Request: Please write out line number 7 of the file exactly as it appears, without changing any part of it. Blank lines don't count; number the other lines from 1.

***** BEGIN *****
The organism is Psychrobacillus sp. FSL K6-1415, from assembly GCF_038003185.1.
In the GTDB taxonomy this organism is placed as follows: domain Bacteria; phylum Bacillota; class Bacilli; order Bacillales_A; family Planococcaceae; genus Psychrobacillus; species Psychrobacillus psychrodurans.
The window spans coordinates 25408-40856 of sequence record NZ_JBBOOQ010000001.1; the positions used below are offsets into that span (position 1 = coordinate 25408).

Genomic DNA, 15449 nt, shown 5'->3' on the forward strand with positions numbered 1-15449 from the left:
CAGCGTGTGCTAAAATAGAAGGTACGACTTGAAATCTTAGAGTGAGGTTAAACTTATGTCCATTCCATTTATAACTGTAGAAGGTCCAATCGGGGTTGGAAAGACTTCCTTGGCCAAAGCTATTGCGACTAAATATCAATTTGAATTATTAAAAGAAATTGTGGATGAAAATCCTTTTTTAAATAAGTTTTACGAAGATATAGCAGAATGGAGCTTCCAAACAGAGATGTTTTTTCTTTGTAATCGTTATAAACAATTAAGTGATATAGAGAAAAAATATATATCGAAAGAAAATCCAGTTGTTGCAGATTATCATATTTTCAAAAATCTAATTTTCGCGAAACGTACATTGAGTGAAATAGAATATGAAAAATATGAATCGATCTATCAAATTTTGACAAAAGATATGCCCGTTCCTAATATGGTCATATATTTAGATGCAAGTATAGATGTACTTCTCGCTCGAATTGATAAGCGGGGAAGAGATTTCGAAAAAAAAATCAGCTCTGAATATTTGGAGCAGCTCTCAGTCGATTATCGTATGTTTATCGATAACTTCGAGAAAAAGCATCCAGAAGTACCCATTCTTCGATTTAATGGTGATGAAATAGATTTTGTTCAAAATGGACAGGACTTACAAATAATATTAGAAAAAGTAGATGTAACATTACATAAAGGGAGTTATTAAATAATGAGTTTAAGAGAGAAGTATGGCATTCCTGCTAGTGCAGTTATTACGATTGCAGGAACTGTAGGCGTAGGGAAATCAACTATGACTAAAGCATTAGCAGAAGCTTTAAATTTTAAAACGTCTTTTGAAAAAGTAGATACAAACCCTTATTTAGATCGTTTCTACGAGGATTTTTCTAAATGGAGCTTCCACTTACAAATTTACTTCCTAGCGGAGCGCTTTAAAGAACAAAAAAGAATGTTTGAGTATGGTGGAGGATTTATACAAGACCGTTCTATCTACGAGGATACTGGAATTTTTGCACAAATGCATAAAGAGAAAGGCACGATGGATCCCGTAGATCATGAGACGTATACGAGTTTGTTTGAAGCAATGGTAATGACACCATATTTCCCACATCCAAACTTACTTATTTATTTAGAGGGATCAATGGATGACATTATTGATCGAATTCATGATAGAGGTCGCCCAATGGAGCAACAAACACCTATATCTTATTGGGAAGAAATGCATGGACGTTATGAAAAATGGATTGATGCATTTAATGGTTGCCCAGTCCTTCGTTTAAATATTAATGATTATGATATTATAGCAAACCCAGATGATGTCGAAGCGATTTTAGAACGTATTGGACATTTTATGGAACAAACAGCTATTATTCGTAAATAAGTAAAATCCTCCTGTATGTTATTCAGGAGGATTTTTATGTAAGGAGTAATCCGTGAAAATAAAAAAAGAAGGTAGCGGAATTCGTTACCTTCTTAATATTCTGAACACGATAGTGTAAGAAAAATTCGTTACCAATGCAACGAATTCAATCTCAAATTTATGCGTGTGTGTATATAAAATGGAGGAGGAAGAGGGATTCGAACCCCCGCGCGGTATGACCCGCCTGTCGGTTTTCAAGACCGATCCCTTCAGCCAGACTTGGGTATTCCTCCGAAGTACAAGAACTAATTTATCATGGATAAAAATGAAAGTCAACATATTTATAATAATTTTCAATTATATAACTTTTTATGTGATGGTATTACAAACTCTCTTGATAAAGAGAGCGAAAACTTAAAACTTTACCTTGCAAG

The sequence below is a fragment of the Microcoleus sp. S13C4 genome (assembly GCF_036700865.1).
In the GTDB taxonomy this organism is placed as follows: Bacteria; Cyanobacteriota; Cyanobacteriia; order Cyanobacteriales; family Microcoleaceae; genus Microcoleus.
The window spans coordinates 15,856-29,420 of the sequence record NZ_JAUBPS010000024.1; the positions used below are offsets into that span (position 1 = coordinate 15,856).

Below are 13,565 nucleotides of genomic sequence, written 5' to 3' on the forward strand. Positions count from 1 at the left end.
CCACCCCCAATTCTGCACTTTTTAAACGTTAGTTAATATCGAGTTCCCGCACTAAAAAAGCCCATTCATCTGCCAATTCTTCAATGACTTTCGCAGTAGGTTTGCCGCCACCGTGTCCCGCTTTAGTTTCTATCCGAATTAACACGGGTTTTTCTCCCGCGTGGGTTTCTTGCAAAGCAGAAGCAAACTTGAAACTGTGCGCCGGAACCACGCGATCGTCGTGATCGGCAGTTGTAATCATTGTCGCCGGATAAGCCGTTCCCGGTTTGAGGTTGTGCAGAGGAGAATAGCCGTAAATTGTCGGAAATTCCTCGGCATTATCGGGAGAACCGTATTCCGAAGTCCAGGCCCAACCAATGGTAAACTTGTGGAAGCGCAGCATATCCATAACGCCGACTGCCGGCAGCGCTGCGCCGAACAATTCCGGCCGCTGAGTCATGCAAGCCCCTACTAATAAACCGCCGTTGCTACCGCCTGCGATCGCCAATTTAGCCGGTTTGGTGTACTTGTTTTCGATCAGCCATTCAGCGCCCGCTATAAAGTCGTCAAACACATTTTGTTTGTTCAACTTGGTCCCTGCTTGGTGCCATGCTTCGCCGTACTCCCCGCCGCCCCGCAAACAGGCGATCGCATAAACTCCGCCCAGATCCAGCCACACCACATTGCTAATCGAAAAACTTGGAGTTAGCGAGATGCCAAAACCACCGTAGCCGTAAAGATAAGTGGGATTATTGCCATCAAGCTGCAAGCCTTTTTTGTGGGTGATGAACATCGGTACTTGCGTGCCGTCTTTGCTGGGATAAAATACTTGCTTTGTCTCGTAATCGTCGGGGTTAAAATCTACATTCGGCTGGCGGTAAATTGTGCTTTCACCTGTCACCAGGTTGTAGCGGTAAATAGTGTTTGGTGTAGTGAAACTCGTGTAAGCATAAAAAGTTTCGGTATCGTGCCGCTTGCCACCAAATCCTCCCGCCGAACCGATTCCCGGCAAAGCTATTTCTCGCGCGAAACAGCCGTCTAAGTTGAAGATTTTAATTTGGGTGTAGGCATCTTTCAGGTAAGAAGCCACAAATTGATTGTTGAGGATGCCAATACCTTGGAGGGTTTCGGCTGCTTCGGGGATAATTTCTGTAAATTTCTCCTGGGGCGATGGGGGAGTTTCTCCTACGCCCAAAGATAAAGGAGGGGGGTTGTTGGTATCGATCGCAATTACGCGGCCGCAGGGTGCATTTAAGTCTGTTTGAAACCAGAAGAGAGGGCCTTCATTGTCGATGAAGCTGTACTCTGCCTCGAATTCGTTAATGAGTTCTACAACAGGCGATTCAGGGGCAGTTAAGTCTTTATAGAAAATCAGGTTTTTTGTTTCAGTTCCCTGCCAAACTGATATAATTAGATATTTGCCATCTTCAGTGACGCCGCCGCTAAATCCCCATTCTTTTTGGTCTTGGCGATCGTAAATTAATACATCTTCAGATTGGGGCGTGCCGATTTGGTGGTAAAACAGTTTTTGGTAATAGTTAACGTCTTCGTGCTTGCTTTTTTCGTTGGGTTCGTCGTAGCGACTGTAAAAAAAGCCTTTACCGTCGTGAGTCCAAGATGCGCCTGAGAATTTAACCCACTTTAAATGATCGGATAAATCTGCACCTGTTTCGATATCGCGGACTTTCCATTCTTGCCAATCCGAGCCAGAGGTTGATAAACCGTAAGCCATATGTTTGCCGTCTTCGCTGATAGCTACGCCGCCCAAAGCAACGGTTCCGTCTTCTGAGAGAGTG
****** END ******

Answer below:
In the GTDB taxonomy this organism is placed as follows: Bacteria; Cyanobacteriota; Cyanobacteriia; order Cyanobacteriales; family Microcoleaceae; genus Microcoleus.